Hillary Clinton presented one of her most loyal supporters, singer Katy Perry, with the Audrey Hepburn Humanitarian Award at the UNICEF Gala this past Tuesday night. It was Clinton’s second appearance since conceding the election to Donald Trump, and the award came as a surprise to the 32-year-old singer.
Perry was so overwhelmed with emotion that she did the same thing anyone in Hollywood does — write a love letter via Instagram caption — and it’s a goldmine of celebrity self-pity.
Slowly, I am coming down from the beautiful cloud that was Tuesday night's @UNICEF Snowflake Ball. First and foremost, I am incredibly grateful to have received the Audrey Hepburn Humanitarian Award from my hero @HillaryClinton. This award will be a constant reminder to get out of my bubble and back into the field to shine a light on issues that matter most, especially to illuminate the plight of vulnerable children who are living without basic human needs and rights. This honor is a starting line, not a finish line, for me, and I am excited for where my new ambition and purpose leads me! I was profoundly moved and thoroughly surprised when Hillary showed up to give me this award. I broke down and wept watching her take the stage. The last time I was in NYC was for Election Night. I left covered in a blanket of sadness and despair because for me, and I imagine others, the results triggered a lot of dormant fears and emotions to the surface. I feared that we were not ever going to see the light of justice or fairness. I felt vulnerable, confused and frightened like a child. From the outside it probably looks as though I've always had a "voice." Truth is, I have never had one like I have found in the past year. I have a found a new voice, a more determined voice. I grew up sheltered, suppressed and kept silent for fear of giving the wrong answer. I would reveal my poor education. Or I was just scared. Hillary helped me see that we're all in this together, no matter where we come from, what color we are, or what status and education we have or don't have. Hillary lit a fire inside of me that burns brighter and brighter every day, and that fire will NEVER be put out. Feelings of despair still comes in waves, but now more than ever I am MOTIVATED to fight against social injustice and to promote equality and kindness as best I know how, through my art and influence. I am continually inspired by her strength and how she continues to rise like the Phoenix she is, every time. It's funny, sometimes people who disagree with me just say, "Shut up and sing." Boy, will I do so in a whole new way... next year. Hell hath no fury like a woman REBORN.
Perry’s post was a declaration of gratitude containing all the necessary ingredients for a Hollywood soapbox, including how Hillary is the only politician that cares about humanitarian causes and how she (a professional stage performer) was shy and vulnerable before Hillary gave her strength. She also made a promise to use her celebrity platform to “fight” for whatever it is the Left is actually hoping to accomplish (i.e. probably the extinction of those racist and intolerant Republicans). Because of her obviously sincere connection to the average American, her insight about the future of our country came as a gift to all mourning liberals looking for a sign of hope on the Trump-plagued horizon.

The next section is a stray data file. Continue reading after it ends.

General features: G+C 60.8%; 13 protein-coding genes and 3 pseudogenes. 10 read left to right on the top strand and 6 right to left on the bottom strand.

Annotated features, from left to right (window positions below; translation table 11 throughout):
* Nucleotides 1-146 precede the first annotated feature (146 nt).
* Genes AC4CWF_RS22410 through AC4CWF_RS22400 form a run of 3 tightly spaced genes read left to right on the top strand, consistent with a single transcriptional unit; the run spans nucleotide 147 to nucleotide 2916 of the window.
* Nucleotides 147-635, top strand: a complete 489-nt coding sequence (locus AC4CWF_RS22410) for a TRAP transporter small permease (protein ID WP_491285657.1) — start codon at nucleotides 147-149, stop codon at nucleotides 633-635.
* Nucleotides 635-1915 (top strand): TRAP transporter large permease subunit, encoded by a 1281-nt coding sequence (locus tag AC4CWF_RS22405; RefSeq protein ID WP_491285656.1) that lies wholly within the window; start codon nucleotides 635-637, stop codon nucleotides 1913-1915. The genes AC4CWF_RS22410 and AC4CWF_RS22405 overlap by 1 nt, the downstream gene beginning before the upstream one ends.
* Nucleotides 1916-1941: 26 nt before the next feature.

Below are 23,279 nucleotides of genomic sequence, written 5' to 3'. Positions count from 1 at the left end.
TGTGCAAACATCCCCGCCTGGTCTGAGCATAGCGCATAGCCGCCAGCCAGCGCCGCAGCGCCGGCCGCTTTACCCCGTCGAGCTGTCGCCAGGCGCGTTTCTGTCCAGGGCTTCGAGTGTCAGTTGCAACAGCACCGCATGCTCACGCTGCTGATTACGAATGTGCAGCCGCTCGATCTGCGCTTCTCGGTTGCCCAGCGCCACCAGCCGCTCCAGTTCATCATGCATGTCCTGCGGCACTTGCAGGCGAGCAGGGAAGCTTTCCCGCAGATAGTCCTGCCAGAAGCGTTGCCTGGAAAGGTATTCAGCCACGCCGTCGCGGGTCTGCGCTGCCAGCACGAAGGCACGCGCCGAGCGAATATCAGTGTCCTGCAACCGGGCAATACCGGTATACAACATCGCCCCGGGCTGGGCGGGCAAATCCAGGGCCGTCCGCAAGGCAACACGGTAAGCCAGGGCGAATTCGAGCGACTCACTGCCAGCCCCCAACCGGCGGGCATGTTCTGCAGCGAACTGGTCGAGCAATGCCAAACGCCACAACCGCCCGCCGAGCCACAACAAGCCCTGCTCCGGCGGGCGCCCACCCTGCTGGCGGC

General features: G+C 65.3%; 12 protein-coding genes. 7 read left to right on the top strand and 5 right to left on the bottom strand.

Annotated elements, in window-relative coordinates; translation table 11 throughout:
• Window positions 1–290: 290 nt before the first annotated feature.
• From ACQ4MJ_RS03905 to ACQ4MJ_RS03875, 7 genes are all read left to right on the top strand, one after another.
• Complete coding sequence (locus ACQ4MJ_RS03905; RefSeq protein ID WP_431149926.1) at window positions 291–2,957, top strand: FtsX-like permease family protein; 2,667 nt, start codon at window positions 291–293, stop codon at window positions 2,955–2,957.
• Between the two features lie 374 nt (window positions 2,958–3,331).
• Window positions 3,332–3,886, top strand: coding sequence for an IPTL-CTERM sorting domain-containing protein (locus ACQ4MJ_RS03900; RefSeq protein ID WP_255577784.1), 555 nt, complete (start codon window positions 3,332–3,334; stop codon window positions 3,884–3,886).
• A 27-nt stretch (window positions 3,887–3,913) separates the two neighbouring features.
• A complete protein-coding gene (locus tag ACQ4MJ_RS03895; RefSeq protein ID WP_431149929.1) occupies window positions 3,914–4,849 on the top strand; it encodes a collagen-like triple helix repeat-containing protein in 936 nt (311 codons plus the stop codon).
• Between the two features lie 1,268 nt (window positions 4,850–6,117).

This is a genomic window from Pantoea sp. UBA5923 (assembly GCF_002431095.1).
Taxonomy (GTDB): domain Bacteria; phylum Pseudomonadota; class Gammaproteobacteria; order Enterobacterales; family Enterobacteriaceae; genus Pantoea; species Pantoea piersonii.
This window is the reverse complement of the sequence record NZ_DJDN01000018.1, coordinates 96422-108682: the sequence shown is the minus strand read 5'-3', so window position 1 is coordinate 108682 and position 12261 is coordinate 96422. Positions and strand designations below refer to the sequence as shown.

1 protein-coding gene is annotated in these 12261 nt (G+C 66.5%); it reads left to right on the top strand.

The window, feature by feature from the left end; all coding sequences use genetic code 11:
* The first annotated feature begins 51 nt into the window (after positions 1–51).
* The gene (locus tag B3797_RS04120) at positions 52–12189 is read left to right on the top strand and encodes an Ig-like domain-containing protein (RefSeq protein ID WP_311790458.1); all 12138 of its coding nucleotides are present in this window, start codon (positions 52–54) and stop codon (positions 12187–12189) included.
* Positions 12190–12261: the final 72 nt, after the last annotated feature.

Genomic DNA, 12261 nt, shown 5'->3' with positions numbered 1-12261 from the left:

The singer discussed her traumatic experience on Election Night, recalling “the results triggered a lot of dormant fears and emotions.” Perry also noted that she felt “vulnerable, confused and frightened like a child.”
By use of the word “triggered,” we can see that this situation is serious. In fact, I truly do understand that she was confused. Her CNN app had been telling her for weeks that Clinton was going to sweep on Election Day. Those polls were so real to her, you know? And with the rest of her social circle being liberal Hollywood, I can’t imagine anything but solidarity when “Trump’s never going to win” came up during a party in the hills. As to that feeling of “vulnerability” and being “frightened like a child” — I suppose that comes along with the unfamiliarity celebrities experience when they don’t get what they want.
Perry continued, “I feared that we were not ever going to see the light of justice or fairness.”
By her definition, winning an election in the United States isn’t just or fair. To her, it doesn’t seem “just” or “fair” that the flawed nature of her beloved candidate was what actually cost the Democrats the election. The idea that a larger coalition of voters existed and supported someone else was unfair.
However, I would argue that most of us didn’t see it as just or fair that a person being investigated by the FBI would be eligible to run for President in the first place. We didn’t see it as just or fair that the mainstream media labeled Trump’s plan to fix illegal immigration as racist. And it certainly wasn’t fair that all of his supporters were deemed white supremacists for simply identifying with a message other than one of constant apology and political correctness.
But alas, Perry’s love letter comes full circle with the emergence of the shining beacon of light in her life: Hillary Clinton.
As her knight in shining armor, Clinton showed her that “we’re all in this together, no matter where we come from, what color we are, or what status and education we have or don’t have.”
Clinton, who was born into an affluent, white suburb in Chicago and attended Yale University, is the ever-present representation of average Americans. She is the reason that celebrities like Katy Perry understand what it’s like to be middle class.
Perry ended her declaration by saying that Hillary “lit a fire inside of me that burns brighter and brighter every day.”
The artistic prose and emotional reasoning in her caption are truly moving — it’s the exact finger-pointing, agenda-pushing strategy that mobilized Trump supporters in the first place. Thanks, Katy!